18. 18. Copyright © 2002-2014 Eyeball Networks Inc. Patented and patents pending. All rights reserved. 8. AFS Command Line Arguments Command Line Arguments AnyFirewall™ Server supports the following command line arguments. Command Line Argument Description -c, --config <filename> Specify the configuration file. The configuration file is necessary to run AnyFirewall™ Server. -v, --verbose <level> Sets the verbosity level of the Eyeball AnyFirewall™ Server for logging. A higher verbosity level means a more verbose mode. The following levels are defined: 0: Only write critical problems to the log file that cause abnormal server termination. These errors are mainly attributed to being unable to connect to the database or to open specific ports. The Eyeball AnyFirewall™ Server cannot continue operation once these problems are encountered. 1: Writes critical errors. 2: This is the default level. Writes non-critical errors. 3: Writes message requests. 4: Writes triggered events and requests. 5: Writes multiple messages per request to the log file. The default, and recommended value, is 2. Please note that higher verbosity levels may result in excessive logging, easily exceeding several Mbytes/day. As more experience is gained during operation, the verbosity level can be reduced through the administration port (described below). -f, -- foreground By default, the Eyeball AnyFirewall™ Server runs as a background daemon. Using this option will run the server in the foreground. The server output will be written to standard output. -V, --version Print Eyeball AnyFirewall™ Server version information and exit. -h, --help Print help information and exit.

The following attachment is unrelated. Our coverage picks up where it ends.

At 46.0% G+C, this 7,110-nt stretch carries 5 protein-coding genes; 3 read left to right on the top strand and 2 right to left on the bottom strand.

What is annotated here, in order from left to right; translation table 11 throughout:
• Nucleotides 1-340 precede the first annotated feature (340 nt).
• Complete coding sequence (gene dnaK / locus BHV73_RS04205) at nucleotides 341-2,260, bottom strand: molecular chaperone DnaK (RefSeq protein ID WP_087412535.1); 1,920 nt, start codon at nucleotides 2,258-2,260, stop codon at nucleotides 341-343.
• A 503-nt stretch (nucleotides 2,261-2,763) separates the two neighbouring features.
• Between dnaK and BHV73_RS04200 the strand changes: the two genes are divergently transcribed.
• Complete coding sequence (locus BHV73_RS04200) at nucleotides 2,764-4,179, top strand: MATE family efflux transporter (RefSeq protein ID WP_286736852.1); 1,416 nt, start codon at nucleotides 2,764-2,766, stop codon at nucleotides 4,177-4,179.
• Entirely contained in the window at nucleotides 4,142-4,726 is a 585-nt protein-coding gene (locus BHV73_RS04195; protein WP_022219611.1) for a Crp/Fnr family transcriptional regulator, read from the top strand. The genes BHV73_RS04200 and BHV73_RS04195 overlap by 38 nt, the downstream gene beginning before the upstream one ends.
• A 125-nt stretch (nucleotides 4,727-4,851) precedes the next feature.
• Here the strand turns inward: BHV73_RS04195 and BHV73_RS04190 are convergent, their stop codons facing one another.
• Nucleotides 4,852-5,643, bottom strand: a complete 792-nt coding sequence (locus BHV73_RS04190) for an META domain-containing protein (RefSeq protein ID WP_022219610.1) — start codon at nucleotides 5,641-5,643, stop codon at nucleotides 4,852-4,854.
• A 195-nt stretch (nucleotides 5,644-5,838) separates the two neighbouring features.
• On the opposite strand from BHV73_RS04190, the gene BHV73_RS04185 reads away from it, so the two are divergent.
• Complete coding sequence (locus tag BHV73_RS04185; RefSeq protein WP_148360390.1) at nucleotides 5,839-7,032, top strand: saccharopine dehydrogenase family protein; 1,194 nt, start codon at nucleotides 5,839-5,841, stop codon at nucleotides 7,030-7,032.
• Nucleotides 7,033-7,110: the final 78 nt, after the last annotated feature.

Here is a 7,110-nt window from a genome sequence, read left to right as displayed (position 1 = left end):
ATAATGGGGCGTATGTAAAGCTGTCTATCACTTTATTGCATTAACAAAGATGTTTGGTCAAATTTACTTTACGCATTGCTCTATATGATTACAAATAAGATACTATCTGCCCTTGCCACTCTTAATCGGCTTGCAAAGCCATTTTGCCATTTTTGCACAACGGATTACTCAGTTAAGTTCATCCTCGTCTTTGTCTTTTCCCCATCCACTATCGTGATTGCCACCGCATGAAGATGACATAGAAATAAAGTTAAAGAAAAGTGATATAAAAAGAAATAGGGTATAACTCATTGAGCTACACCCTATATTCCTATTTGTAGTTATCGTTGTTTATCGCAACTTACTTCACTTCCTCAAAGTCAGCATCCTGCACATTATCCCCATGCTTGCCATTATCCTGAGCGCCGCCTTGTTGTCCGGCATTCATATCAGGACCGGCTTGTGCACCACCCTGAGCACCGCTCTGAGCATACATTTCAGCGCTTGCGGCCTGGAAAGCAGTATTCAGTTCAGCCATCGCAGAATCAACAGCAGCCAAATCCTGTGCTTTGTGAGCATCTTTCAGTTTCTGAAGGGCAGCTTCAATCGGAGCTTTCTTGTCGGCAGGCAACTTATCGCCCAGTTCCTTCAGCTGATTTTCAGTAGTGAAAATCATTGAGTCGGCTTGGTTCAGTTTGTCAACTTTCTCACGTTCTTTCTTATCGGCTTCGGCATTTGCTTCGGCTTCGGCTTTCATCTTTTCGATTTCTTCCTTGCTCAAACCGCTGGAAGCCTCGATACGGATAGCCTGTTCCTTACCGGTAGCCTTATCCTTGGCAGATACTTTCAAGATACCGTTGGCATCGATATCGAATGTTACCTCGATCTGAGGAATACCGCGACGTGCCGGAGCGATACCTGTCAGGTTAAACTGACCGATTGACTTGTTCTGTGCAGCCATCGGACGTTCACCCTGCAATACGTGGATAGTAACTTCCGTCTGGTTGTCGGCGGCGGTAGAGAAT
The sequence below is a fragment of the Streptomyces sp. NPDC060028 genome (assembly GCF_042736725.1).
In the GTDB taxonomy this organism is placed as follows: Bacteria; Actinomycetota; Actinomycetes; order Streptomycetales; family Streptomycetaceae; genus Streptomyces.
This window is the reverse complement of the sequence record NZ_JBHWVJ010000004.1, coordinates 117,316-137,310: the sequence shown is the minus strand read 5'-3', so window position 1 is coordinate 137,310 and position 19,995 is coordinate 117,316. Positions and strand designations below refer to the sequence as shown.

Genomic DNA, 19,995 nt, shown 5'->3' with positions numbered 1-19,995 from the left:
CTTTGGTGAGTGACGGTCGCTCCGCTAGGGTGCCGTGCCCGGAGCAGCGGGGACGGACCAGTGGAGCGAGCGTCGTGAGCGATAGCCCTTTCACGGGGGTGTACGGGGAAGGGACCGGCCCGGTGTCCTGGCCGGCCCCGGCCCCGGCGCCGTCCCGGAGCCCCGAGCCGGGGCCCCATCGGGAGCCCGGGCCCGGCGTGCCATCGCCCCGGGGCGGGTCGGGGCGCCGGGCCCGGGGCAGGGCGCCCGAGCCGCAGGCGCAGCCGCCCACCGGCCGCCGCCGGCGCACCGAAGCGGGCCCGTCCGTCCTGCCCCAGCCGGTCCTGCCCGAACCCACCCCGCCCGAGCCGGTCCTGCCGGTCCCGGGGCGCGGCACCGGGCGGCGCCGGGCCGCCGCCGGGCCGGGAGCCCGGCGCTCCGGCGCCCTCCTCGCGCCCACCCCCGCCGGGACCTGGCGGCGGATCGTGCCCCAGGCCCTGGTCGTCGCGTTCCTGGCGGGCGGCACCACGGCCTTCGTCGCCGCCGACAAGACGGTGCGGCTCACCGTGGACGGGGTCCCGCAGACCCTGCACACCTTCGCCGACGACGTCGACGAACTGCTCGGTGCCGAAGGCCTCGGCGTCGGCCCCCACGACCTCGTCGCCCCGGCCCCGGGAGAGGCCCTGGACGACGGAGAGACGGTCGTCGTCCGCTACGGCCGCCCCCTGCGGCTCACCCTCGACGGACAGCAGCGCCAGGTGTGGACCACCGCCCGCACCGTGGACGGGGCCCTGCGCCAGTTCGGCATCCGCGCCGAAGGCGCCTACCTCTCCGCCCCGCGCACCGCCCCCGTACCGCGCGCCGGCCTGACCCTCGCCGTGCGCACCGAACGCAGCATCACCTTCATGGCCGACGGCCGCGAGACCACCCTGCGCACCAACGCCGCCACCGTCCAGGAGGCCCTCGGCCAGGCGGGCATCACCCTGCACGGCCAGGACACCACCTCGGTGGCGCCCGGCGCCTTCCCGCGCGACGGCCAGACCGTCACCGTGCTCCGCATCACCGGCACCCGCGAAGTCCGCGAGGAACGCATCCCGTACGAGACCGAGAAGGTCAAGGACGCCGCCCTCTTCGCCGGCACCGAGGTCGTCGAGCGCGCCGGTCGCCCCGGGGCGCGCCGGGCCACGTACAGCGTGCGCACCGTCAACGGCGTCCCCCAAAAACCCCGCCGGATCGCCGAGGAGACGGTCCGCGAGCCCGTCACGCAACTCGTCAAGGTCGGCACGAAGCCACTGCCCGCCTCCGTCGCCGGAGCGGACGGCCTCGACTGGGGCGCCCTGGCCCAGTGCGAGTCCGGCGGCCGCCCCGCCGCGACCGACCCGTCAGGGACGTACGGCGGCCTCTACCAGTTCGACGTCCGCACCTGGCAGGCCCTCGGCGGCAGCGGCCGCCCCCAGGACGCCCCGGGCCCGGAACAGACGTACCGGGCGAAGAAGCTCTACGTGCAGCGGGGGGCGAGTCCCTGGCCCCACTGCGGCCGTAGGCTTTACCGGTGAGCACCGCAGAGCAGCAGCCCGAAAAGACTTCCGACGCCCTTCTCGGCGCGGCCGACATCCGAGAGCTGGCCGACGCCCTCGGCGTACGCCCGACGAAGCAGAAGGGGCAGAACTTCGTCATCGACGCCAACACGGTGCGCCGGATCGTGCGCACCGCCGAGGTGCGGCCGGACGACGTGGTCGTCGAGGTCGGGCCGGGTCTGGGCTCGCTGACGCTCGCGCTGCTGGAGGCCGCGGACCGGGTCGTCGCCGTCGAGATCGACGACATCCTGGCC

19. 19. Copyright © 2002-2014 Eyeball Networks Inc. Patented and patents pending. All rights reserved. 9. AFS Starting and Stopping the Server Starting and Stopping the Server The installation package contains a startup and shutdown script for the AnyFirewall™ server, which should be placed in/etc/init.d. This script can be used to safely start and stop the server. The server can also be started manually. Unless specified by –f option to run in the foreground, the Eyeball AnyFirewall™ Server runs as daemon. The Eyeball AnyFirewall™ Server can be configured to start automatically when you start the computer. Please refer to the INSTALL document for details. When run as daemon, i.e., without the –f option on the command line, the output of the Eyeball AnyFirewall™ Server is redirected to the output file specified in the configuration file. Otherwise, the standard output is used. To ensure that the server is running, please connect to the administration port by running telnet localhost 7001 (using default configuration). You can also check if the process afwd is running using the ps –ef command. Common reasons for an unsuccessful startup of the AnyFirewall™ Server include the following:  Cannot read the configuration file: the configuration file is not specified or the specified file cannot be read.  Error during initialization. The most common reasons include failure to obtain a license from Eyeball Monitoring Server, server ports are already in use, cannot read the database authentication file, or failure to connect to the database. AnyFirewall™ Server gives a detailed error message indicating the cause of the failure. You may need to examine the log file for an exact cause. It is important to stop the server either using the script or the shutdown command using the command line interface (see Section 10. Command Line Interface). Otherwise, the process may not be shutdown correctly and cause problems when trying to restart the server. The AnyFirewall™ Server returns 0 on successful exit. To ensure that the server is not running after a shutdown, check the process afwd is not running, e.g., using the ps –ef | grepafwd command.